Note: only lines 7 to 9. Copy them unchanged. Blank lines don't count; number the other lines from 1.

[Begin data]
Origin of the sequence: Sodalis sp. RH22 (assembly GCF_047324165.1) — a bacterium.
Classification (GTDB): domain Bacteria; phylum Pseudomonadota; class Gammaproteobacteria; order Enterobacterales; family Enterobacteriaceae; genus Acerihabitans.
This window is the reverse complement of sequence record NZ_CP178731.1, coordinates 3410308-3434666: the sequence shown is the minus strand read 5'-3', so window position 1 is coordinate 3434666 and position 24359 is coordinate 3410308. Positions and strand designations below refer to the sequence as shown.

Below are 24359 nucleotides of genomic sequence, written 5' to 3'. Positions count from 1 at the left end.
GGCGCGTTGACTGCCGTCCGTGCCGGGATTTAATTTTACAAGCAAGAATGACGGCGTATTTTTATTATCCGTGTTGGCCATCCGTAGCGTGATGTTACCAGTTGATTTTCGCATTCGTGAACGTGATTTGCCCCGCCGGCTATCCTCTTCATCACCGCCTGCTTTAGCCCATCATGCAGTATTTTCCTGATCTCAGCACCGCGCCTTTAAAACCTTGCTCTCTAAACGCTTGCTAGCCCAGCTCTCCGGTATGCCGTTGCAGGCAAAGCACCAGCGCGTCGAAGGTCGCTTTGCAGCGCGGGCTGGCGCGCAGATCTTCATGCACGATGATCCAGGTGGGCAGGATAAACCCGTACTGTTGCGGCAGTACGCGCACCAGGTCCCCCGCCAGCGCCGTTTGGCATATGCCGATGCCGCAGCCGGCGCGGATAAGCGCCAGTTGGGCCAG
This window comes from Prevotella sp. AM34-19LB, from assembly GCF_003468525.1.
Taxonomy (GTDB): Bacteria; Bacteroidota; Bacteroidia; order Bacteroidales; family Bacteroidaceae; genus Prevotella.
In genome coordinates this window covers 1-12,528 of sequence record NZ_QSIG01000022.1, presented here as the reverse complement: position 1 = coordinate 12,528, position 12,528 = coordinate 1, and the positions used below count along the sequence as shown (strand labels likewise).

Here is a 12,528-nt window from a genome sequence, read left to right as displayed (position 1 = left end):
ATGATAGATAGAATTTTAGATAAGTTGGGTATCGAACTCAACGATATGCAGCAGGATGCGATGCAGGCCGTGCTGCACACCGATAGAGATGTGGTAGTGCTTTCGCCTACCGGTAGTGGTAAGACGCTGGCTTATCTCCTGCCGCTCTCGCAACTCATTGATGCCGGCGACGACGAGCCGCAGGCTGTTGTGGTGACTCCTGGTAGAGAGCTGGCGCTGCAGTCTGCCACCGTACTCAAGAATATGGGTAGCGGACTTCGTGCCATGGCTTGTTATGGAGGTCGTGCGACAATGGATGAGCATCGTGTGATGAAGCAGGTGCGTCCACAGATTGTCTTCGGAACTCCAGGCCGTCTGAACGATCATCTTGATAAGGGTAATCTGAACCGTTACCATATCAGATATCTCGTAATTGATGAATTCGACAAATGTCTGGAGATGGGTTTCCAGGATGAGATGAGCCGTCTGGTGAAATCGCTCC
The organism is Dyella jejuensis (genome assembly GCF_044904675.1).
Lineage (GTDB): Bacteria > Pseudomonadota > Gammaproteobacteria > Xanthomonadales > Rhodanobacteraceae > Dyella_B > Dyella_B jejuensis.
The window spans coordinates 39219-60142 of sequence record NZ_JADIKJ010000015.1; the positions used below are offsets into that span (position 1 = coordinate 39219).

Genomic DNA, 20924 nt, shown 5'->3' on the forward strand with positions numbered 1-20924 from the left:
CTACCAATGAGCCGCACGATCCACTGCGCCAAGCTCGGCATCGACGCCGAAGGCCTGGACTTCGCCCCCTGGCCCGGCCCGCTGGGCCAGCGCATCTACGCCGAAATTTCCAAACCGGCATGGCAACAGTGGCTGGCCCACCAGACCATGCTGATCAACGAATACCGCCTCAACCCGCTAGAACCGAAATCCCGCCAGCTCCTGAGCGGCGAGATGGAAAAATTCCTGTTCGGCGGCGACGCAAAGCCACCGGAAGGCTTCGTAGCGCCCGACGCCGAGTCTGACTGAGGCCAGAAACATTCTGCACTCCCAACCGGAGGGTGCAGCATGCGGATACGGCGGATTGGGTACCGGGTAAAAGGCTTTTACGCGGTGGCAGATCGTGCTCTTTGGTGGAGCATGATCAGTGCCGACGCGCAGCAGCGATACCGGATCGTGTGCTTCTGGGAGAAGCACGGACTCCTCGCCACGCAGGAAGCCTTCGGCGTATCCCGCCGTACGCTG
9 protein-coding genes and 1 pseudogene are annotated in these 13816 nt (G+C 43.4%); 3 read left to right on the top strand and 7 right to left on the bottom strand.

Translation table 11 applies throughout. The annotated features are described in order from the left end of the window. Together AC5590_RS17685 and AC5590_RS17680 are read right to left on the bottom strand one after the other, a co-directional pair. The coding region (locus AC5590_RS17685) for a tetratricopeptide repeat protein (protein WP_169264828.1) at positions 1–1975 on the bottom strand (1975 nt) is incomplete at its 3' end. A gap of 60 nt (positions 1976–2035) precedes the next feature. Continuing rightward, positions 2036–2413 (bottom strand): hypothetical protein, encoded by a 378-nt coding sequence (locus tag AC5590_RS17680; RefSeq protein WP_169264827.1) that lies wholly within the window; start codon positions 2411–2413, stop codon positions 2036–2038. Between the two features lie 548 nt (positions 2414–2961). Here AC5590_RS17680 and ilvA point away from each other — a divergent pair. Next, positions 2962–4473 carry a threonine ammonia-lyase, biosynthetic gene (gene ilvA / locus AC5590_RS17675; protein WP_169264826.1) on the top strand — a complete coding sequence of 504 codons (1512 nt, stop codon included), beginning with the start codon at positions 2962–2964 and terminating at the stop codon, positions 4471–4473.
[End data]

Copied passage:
Taxonomy (GTDB): Bacteria; Bacteroidota; Bacteroidia; order Bacteroidales; family Bacteroidaceae; genus Prevotella.
In genome coordinates this window covers 1-12,528 of sequence record NZ_QSIG01000022.1, presented here as the reverse complement: position 1 = coordinate 12,528, position 12,528 = coordinate 1, and the positions used below count along the sequence as shown (strand labels likewise).

Here is a 12,528-nt window from a genome sequence, read left to right as displayed (position 1 = left end):